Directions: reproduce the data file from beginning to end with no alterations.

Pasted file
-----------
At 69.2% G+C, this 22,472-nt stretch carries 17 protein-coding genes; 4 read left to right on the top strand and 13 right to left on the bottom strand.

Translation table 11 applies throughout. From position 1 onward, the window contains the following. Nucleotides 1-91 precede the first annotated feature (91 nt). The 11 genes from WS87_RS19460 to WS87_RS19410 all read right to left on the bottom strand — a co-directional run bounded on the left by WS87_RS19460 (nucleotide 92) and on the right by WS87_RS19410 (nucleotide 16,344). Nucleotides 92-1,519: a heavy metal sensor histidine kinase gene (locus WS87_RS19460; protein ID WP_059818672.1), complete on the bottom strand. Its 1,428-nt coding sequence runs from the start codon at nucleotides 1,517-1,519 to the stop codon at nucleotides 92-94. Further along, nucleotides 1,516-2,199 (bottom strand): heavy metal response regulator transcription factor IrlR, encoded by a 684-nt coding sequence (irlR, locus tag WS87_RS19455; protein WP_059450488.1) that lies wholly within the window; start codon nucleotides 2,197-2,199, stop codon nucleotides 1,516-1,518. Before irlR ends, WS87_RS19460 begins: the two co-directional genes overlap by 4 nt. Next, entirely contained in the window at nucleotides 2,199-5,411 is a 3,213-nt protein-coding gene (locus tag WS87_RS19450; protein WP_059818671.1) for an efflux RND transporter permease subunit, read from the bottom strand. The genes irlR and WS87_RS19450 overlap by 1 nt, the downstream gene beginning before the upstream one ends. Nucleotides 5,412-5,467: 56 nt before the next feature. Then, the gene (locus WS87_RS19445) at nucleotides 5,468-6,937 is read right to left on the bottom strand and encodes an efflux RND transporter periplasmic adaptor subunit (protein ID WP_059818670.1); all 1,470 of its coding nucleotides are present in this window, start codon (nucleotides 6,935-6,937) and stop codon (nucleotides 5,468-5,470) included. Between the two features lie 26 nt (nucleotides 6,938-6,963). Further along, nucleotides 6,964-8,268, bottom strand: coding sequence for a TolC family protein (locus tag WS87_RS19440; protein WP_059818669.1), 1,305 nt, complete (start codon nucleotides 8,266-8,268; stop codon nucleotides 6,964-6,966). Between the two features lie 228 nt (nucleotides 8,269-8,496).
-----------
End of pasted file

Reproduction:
At 69.2% G+C, this 22,472-nt stretch carries 17 protein-coding genes; 4 read left to right on the top strand and 13 right to left on the bottom strand.

Translation table 11 applies throughout. From position 1 onward, the window contains the following. Nucleotides 1-91 precede the first annotated feature (91 nt). The 11 genes from WS87_RS19460 to WS87_RS19410 all read right to left on the bottom strand — a co-directional run bounded on the left by WS87_RS19460 (nucleotide 92) and on the right by WS87_RS19410 (nucleotide 16,344). Nucleotides 92-1,519: a heavy metal sensor histidine kinase gene (locus WS87_RS19460; protein ID WP_059818672.1), complete on the bottom strand. Its 1,428-nt coding sequence runs from the start codon at nucleotides 1,517-1,519 to the stop codon at nucleotides 92-94. Further along, nucleotides 1,516-2,199 (bottom strand): heavy metal response regulator transcription factor IrlR, encoded by a 684-nt coding sequence (irlR, locus tag WS87_RS19455; protein WP_059450488.1) that lies wholly within the window; start codon nucleotides 2,197-2,199, stop codon nucleotides 1,516-1,518. Before irlR ends, WS87_RS19460 begins: the two co-directional genes overlap by 4 nt. Next, entirely contained in the window at nucleotides 2,199-5,411 is a 3,213-nt protein-coding gene (locus tag WS87_RS19450; protein WP_059818671.1) for an efflux RND transporter permease subunit, read from the bottom strand. The genes irlR and WS87_RS19450 overlap by 1 nt, the downstream gene beginning before the upstream one ends. Nucleotides 5,412-5,467: 56 nt before the next feature. Then, the gene (locus WS87_RS19445) at nucleotides 5,468-6,937 is read right to left on the bottom strand and encodes an efflux RND transporter periplasmic adaptor subunit (protein ID WP_059818670.1); all 1,470 of its coding nucleotides are present in this window, start codon (nucleotides 6,935-6,937) and stop codon (nucleotides 5,468-5,470) included. Between the two features lie 26 nt (nucleotides 6,938-6,963). Further along, nucleotides 6,964-8,268, bottom strand: coding sequence for a TolC family protein (locus tag WS87_RS19440; protein WP_059818669.1), 1,305 nt, complete (start codon nucleotides 8,266-8,268; stop codon nucleotides 6,964-6,966). Between the two features lie 228 nt (nucleotides 8,269-8,496).